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Posted at: May 26, 2018, 12:53 AM; last updated: May 26, 2018, 12:53 AM (IST)

Your twin’s here

Google Duplex imitates a human while on the phone. It will soon roll out for testing

Vaibhav Sharma

A few years ago, when voice commands were a novelty rather than the norm, we waited for the day when we could have a conversation with the machine, where it would understand context, and give intelligent replies to follow up questions. There was a time when the device would only respond if the question was asked in a specific manner, and where you spoke deliberately and slowly so the machine could keep up. That quickly changed when digital assistants like Siri came along, and the chat got more natural — but the machine would still sound artificial. This was because the vocabulary of the digital assistant was developed by having a human speak thousands of words and phrases, and it would rely on that word bank to speak to you.

The assistant

Modern assistants like Alexa debuted when machines had become smart enough to phonetically cobble together words and sounds from a much smaller set of words spoken by a human, and then go beyond the vocabulary so recorded. But at this year’s Google IO Conference, the company introduced the power of Google Duplex — a system so advanced that it can mimic a human while having a real-time telephone call with another human. Here’s how it works. You simply tell Google Assistant to book a haircut appointment at the nearby salon for say Sunday, around noon. The Assistant then places an actual call to the salon, talks to the operator as if it were a real human, and books the appointment. Soon enough you get a popup on your screen confirming the appointment.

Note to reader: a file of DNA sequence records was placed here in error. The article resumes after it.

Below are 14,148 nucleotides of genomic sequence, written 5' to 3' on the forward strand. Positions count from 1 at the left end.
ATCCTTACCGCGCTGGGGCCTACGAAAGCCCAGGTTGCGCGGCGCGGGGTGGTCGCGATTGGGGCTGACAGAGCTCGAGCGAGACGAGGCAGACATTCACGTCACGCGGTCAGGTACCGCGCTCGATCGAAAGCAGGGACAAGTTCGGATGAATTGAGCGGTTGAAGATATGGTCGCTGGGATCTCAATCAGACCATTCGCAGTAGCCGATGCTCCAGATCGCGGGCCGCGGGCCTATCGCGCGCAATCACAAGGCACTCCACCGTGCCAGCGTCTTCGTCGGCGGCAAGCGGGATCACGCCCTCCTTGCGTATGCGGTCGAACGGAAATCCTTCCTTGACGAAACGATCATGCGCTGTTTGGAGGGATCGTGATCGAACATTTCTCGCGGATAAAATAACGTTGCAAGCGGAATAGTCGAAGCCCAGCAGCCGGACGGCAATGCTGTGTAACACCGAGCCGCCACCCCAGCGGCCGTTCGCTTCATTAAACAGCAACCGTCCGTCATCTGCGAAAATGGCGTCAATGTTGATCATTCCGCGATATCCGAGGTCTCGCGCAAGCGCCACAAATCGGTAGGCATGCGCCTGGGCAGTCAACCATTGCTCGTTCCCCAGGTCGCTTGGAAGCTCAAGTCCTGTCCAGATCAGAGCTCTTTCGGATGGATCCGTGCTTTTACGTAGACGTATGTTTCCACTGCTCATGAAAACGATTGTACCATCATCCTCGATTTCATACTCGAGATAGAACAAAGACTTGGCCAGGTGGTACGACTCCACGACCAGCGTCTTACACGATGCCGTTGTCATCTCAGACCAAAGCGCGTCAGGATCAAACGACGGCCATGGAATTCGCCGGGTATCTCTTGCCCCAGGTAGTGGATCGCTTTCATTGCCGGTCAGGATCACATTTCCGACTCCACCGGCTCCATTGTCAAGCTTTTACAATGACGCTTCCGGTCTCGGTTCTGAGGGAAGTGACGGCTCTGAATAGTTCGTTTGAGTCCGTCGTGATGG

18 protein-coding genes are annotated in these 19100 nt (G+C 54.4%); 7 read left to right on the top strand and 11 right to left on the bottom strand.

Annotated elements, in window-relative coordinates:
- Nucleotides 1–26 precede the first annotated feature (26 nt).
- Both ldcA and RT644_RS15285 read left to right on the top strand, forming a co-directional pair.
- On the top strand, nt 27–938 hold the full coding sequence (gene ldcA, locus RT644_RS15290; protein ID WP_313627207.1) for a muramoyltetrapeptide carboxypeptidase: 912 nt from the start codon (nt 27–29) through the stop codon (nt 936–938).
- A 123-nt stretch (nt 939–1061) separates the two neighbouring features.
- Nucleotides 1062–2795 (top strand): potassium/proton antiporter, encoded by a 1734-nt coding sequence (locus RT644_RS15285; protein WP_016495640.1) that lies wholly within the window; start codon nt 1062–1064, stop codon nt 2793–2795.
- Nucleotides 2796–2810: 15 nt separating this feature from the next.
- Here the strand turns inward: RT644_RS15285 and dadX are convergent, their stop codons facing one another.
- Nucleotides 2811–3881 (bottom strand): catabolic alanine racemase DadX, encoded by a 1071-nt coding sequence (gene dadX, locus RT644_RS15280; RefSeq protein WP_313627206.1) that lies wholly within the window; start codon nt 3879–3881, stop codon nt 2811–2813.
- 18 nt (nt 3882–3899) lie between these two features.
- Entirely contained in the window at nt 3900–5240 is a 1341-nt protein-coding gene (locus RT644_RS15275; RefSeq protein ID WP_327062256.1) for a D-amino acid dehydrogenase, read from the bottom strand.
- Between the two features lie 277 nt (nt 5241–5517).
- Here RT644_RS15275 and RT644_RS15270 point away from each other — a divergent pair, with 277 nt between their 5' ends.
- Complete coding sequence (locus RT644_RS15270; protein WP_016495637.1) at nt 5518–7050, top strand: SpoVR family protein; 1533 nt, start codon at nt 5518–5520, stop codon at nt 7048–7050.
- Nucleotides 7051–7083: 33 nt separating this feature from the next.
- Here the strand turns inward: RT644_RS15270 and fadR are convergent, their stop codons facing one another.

The fact that it can understand what you want and when you want it is understandable, but what is incredible is that it can actually hold a conversation with an unsuspecting human, negotiate the available time slot and end the call, all without the human realising that she was talking to a computer.

How it works

This astonishing feat is accomplished because of Google’s efforts over the years in deep learning, natural language understanding, speech recognition, and text-to-speech. Basically, Google has long been able to transcribe text from your voice, that’s how voice dictation works. Similarly, it also has been working on things like Google Translate, which converts text to audio should you choose. To a fair degree, it can also predict what you’re going to say based on a phrase you’ve written — that’s how predictive text works on smartphone keyboards and in Gmail. However, no company has so far been able to bring all of this together to work so seamlessly. But that isn’t even the best part. While talking on the phone, the Assistant mimics human tendencies to say ‘umm’ and ‘aah’ while talking — not only does this make it sound infinitely more human, it also given the computer that extra second to process. 

The challenges

For Google to be able to make such a complex system work, it needs to first concentrate on specific domains — like booking a table at a restaurant. The company states that the system isn’t at a stage where it could have a conversation on any subject, and still pass as a human. So, they have concentrated on getting the basics right — does “We’re okay for 4” mean that the restaurant is happy to book a table for 4 people or at 4pm? Add to that a patchy cellular connection, background noise, different accents and a busy operator — the perfect recipe for disaster. But in the demos that were shown off, the calls went through flawlessly. 

The system isn’t perfect yet, and Google will only begin testing it in a few areas this summer, but it is a fascinating look at where technology has progressed. 


Serious concerns

  • Is it ethically right for a human to be fooled into believing that he is talking to another person? 
  • In a world where children are exposed to digital assistants since a young age with the proliferation of smart speakers and such, will this teach them to be rude? Machines don’t get affronted or angry, nor do they complain about abuse. So, will the children of tomorrow think it is okay to talk like that?

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